In the chaos theory of governance of the Trump administration, so much craziness happens every day that it is easy to overlook important events in the din of noise. Which is really the whole point of chaos theory. Trump wants to overwhelm the senses with the vast volume of his craziness every day so that no one thing he does can hold the attention of the public or the media for long in what used to be a normal news cycle, and the public eventually becomes numb to the sheer volume of his craziness and stops paying attention. This has led to the warning not to normalize Trump’s chaotic behavior (which the media has to a large degree).
Because the media focuses on Trump’s every insane tweet, playing his game by allowing him to set the daily media narrative, the media fails to report other news that is more relevant to American’s lives.
Case in point, Steve Benen reports on how House Democrats are passing their progressive People’s Agenda, while “The Enemy of The People,” “The Grim Reaper” Mitch McConnell has turned the Senate into a legislative graveyard with his “total obstruction” policy. If you want to claim that government is totally dysfunctional, blame the GOP:
For months, Donald Trump has tried to convince the public that the new Democratic majority in the House is choosing not to govern. The president recently tweeting, “[T]he Dems are getting nothing done in Congress. They are frozen stiff.” It came on the heels of a series of related missives, one of which insisted, “Democrats … don’t want to do anything.”
If Trump wanted to complain that House Dems are pursuing ideas he opposes, that would at least make sense. House Speaker Nancy Pelosi (D-Calif.) and her conference are advancing all kinds of progressive priorities, and it stands to reason that the Republican White House would oppose practically everything Democrats like.
But to pretend the House majority isn’t legislating at all is to ignore reality altogether.
As regular readers know, those measures followed a series of related votes – House Dems have already passed more than half of their top 10 priorities for this Congress – on bills related to everything from Dreamers to lowering prescription-drug costs to expanding the Violence Against Women Act.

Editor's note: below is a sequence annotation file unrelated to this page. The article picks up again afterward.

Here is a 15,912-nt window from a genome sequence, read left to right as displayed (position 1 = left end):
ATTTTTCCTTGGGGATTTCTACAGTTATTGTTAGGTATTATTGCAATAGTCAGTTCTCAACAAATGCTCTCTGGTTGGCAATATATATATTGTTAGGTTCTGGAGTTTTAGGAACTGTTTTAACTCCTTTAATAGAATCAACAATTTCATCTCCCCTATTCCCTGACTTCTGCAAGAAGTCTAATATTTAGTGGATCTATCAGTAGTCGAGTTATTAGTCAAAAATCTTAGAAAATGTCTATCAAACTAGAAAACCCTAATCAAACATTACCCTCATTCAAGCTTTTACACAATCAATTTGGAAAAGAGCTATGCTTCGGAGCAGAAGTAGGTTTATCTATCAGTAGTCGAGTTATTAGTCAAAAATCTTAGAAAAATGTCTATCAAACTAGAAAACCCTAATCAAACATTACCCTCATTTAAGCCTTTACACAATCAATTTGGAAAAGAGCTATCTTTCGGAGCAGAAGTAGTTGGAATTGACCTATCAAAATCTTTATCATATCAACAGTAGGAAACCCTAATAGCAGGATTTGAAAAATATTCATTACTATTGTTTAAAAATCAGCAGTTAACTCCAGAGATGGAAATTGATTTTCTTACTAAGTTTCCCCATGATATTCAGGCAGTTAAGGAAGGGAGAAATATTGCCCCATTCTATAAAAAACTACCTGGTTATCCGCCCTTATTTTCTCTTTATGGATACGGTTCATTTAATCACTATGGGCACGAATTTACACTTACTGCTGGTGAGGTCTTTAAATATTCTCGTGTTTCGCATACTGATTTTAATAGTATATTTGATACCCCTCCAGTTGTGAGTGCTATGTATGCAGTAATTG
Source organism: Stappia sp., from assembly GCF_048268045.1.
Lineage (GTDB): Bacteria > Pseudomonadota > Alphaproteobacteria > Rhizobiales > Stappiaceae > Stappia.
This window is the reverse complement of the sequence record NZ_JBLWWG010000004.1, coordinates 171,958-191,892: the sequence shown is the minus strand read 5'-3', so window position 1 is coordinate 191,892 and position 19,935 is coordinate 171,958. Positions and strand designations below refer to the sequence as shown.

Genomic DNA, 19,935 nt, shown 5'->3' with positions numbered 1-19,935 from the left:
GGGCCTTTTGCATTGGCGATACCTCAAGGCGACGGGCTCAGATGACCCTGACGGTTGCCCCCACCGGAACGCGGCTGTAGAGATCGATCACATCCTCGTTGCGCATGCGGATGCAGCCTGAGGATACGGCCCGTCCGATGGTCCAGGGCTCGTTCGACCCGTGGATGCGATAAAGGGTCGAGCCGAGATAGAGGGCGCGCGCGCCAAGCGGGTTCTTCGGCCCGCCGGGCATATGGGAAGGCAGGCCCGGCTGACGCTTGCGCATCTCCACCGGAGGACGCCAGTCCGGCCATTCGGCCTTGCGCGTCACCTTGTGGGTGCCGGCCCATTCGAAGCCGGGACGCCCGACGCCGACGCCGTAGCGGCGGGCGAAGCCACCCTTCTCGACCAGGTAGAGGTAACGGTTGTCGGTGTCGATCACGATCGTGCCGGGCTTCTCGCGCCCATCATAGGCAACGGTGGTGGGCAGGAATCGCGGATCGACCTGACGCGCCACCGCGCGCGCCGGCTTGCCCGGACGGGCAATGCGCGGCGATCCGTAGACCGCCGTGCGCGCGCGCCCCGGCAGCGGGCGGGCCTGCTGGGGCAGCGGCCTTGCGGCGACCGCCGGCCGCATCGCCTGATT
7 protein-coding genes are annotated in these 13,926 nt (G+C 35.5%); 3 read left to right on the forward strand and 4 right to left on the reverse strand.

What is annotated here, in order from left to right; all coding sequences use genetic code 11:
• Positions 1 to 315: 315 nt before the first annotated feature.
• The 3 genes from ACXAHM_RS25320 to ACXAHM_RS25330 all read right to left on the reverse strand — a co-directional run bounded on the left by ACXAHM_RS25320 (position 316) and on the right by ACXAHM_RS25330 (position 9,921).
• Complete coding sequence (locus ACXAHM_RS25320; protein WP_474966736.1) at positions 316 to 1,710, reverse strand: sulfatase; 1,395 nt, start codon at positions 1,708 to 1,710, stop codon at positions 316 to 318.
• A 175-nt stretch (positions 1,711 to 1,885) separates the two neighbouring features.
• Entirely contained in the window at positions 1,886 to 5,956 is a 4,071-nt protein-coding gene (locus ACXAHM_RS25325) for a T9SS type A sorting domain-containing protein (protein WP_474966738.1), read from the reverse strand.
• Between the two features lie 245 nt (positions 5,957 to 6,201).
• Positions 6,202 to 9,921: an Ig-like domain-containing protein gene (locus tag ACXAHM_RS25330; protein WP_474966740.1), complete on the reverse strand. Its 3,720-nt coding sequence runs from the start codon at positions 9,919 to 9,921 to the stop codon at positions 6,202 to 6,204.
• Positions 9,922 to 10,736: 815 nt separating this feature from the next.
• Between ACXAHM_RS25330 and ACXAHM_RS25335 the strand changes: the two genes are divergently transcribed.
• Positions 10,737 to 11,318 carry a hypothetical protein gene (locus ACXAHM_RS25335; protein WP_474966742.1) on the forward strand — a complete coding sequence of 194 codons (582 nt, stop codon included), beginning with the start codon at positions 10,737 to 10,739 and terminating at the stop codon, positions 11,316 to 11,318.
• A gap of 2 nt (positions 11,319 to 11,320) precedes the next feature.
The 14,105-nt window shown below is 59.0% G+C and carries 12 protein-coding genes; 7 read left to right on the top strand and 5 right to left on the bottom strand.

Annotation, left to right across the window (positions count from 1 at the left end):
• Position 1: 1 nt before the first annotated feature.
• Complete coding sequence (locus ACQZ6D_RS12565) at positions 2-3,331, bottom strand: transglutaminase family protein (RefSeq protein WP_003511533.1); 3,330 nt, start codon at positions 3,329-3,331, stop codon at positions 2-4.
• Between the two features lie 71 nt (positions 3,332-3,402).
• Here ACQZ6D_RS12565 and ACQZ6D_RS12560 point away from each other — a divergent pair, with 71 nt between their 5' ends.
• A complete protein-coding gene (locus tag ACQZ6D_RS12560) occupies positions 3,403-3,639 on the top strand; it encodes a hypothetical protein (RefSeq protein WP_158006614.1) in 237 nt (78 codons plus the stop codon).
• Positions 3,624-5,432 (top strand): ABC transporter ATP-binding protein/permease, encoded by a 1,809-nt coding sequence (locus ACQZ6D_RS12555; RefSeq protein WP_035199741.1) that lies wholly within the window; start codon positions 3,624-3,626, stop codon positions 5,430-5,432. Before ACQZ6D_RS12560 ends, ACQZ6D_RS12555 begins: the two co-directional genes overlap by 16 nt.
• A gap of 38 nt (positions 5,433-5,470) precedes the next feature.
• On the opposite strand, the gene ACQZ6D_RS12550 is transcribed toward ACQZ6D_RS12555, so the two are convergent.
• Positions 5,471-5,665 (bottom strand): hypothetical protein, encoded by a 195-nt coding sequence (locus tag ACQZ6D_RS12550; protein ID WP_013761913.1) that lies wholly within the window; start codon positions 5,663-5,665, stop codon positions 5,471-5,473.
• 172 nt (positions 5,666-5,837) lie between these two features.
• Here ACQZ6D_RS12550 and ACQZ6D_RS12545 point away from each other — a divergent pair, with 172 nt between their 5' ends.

UPDATE: The House on Thursday votes overwhelmingly to repeal Obamacare “Cadillac” tax long opposed by unions. “The 419-6 vote is a signal of bipartisan unity against a key provision of the Affordable Care Act. The 40% tax on high-cost plans is meant to help subsidize other plans under the Affordable Care Act, but it’s become unpopular even among many Democrats. “
On Thursday, the “Fight for $15” minimum wage bill passed the House. Dems challenge Republicans with major minimum-wage hike:
It’s against this backdrop that House Dems keep passing popular and progressive bills including a big one yesterday afternoon.
The House on Thursday passed a bill to increase the federal minimum wage to $15 an hour by 2025 – delivering on one of Democrats’ central policy objectives and a priority for many 2020 presidential candidates. […]
The bill – called the Raise the Wage Act – was introduced by Rep. Bobby Scott, D-Va., and passed 231-199. It calls for a gradual increase in the federal minimum wage to $15 an hour from $7.25, to be phased in over several years.
This was not an altogether easy lift for House Democratic leaders. More than a few Democratic red-state moderates were concerned about the potential effects of such a significant increase – they seemed to be operating under the assumption that the bill might actually become law – and so the legislation went through a few iterations.